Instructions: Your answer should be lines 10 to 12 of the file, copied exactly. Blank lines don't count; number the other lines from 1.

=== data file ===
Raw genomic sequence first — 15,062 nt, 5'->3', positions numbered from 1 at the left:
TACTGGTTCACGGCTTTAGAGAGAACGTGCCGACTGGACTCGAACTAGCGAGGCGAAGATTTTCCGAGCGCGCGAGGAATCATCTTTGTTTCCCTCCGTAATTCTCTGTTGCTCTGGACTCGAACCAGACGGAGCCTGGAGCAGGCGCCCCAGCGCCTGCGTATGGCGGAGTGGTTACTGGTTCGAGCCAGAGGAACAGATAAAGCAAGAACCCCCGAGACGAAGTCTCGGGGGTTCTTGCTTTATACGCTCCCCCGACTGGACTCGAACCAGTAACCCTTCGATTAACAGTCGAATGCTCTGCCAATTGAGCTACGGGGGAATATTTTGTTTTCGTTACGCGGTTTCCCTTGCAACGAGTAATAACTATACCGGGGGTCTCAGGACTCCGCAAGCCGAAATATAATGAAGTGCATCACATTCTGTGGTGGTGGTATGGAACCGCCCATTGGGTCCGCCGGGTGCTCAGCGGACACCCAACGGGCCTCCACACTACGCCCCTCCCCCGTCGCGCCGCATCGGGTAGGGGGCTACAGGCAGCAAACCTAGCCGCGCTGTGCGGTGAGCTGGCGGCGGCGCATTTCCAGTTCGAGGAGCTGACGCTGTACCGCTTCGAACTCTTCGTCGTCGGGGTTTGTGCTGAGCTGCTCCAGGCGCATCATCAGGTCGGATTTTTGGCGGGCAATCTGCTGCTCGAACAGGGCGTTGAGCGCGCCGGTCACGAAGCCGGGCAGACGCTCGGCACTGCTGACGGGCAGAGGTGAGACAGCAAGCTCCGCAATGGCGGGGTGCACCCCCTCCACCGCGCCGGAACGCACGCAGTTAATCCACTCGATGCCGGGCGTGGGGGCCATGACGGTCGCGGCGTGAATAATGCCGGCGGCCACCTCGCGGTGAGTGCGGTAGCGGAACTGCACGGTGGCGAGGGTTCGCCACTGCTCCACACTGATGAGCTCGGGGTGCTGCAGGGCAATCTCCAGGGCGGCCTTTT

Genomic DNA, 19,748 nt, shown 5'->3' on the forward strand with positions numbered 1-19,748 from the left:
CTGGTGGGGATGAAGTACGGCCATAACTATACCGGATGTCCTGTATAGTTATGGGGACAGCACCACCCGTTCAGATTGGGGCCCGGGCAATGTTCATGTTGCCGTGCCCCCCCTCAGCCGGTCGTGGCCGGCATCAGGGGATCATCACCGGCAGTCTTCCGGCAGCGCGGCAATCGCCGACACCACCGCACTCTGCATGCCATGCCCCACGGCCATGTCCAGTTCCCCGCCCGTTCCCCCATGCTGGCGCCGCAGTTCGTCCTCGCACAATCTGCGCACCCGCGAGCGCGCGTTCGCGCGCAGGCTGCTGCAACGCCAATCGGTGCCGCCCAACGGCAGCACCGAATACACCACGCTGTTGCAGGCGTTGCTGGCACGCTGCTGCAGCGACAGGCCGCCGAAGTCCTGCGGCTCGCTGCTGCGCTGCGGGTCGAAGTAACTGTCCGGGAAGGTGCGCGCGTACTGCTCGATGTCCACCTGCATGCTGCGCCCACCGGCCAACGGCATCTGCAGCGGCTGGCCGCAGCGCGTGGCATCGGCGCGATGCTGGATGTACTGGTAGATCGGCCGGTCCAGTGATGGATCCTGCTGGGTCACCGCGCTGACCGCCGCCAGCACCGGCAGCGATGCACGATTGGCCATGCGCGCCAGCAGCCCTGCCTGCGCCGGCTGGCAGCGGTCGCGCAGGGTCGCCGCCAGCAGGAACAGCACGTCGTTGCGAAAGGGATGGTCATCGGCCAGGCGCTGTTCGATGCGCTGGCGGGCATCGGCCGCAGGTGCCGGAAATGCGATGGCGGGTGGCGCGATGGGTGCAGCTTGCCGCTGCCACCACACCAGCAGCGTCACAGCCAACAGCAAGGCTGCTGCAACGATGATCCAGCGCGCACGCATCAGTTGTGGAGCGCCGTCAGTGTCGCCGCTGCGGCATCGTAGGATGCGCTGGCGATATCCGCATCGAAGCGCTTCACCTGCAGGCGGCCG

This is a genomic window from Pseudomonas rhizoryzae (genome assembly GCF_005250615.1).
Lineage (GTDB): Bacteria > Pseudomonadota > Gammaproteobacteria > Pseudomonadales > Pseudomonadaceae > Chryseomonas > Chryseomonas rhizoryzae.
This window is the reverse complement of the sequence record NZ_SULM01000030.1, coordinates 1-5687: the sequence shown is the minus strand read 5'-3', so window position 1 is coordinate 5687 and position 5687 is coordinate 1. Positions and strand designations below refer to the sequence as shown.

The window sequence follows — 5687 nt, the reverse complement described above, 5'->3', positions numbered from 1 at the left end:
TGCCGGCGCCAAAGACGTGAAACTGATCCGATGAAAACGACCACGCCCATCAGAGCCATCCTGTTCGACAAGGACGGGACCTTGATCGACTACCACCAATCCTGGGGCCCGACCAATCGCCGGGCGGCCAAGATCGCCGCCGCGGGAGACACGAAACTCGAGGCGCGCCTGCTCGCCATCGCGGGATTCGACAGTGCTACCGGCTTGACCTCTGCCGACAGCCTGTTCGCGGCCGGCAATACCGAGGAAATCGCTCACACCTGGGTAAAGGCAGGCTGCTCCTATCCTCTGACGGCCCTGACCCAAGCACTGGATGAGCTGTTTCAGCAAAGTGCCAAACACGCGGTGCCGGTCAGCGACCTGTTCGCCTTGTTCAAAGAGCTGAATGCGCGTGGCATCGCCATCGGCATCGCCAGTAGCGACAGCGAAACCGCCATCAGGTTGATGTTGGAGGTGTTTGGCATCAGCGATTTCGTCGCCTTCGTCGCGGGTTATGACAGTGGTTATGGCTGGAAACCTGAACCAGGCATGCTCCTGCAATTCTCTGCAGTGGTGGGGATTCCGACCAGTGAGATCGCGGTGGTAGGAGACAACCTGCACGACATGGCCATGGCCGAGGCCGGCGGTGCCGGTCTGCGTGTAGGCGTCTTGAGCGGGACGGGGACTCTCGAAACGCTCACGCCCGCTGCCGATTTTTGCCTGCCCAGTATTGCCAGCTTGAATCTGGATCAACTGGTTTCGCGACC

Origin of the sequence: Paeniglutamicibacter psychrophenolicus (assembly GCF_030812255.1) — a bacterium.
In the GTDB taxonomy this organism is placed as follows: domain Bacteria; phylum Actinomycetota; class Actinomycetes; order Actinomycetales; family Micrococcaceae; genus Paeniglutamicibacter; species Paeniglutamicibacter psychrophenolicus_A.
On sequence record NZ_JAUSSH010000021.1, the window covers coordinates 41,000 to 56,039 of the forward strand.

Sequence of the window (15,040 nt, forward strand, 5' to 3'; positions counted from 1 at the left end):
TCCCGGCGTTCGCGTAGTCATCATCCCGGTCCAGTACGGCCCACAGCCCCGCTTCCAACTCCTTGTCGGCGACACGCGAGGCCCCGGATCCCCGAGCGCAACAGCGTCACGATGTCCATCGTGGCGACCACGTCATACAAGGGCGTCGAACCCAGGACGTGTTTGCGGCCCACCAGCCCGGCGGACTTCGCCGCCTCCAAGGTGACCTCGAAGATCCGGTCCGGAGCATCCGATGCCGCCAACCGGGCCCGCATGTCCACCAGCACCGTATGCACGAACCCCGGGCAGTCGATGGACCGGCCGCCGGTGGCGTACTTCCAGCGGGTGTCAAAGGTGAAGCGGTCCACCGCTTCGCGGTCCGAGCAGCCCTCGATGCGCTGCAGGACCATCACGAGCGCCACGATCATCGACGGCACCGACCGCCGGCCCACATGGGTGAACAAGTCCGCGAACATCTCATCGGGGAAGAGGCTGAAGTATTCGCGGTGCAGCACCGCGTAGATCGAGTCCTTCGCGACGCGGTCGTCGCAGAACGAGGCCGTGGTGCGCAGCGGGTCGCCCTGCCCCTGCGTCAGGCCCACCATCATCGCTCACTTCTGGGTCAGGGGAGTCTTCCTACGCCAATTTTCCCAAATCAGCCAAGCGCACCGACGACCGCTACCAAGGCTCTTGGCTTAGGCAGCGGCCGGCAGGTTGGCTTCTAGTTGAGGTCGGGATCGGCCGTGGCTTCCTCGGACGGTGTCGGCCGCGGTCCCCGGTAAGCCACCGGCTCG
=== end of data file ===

Origin of the sequence: Paeniglutamicibacter psychrophenolicus (assembly GCF_030812255.1) — a bacterium.
In the GTDB taxonomy this organism is placed as follows: domain Bacteria; phylum Actinomycetota; class Actinomycetes; order Actinomycetales; family Micrococcaceae; genus Paeniglutamicibacter; species Paeniglutamicibacter psychrophenolicus_A.
On sequence record NZ_JAUSSH010000021.1, the window covers coordinates 41,000 to 56,039 of the forward strand.